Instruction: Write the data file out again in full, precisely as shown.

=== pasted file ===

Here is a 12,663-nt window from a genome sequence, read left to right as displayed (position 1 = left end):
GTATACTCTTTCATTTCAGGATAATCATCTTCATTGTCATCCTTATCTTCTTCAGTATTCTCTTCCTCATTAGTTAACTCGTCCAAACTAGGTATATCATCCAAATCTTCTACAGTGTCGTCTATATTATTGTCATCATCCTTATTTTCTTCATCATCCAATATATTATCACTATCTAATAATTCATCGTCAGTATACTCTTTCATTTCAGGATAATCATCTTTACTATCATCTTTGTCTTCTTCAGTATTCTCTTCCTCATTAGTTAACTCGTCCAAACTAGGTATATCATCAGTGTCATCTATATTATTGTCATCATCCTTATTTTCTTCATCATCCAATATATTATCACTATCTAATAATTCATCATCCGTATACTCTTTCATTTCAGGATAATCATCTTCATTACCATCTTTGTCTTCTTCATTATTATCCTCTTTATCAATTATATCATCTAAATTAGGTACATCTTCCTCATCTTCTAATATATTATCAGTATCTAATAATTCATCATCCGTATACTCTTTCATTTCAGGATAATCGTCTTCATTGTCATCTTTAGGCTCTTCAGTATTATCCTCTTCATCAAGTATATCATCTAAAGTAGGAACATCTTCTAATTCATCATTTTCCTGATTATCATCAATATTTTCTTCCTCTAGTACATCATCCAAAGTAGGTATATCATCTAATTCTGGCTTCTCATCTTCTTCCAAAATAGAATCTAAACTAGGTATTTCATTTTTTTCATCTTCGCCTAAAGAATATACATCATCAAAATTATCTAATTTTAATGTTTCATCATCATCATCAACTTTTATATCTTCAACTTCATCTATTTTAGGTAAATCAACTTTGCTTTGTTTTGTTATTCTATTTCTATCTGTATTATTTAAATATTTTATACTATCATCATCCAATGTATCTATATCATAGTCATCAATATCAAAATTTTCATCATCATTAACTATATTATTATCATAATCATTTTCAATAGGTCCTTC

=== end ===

Here is a 12,663-nt window from a genome sequence, read left to right as displayed (position 1 = left end):
GTATACTCTTTCATTTCAGGATAATCATCTTCATTGTCATCCTTATCTTCTTCAGTATTCTCTTCCTCATTAGTTAACTCGTCCAAACTAGGTATATCATCCAAATCTTCTACAGTGTCGTCTATATTATTGTCATCATCCTTATTTTCTTCATCATCCAATATATTATCACTATCTAATAATTCATCGTCAGTATACTCTTTCATTTCAGGATAATCATCTTTACTATCATCTTTGTCTTCTTCAGTATTCTCTTCCTCATTAGTTAACTCGTCCAAACTAGGTATATCATCAGTGTCATCTATATTATTGTCATCATCCTTATTTTCTTCATCATCCAATATATTATCACTATCTAATAATTCATCATCCGTATACTCTTTCATTTCAGGATAATCATCTTCATTACCATCTTTGTCTTCTTCATTATTATCCTCTTTATCAATTATATCATCTAAATTAGGTACATCTTCCTCATCTTCTAATATATTATCAGTATCTAATAATTCATCATCCGTATACTCTTTCATTTCAGGATAATCGTCTTCATTGTCATCTTTAGGCTCTTCAGTATTATCCTCTTCATCAAGTATATCATCTAAAGTAGGAACATCTTCTAATTCATCATTTTCCTGATTATCATCAATATTTTCTTCCTCTAGTACATCATCCAAAGTAGGTATATCATCTAATTCTGGCTTCTCATCTTCTTCCAAAATAGAATCTAAACTAGGTATTTCATTTTTTTCATCTTCGCCTAAAGAATATACATCATCAAAATTATCTAATTTTAATGTTTCATCATCATCATCAACTTTTATATCTTCAACTTCATCTATTTTAGGTAAATCAACTTTGCTTTGTTTTGTTATTCTATTTCTATCTGTATTATTTAAATATTTTATACTATCATCATCCAATGTATCTATATCATAGTCATCAATATCAAAATTTTCATCATCATTAACTATATTATTATCATAATCATTTTCAATAGGTCCTTC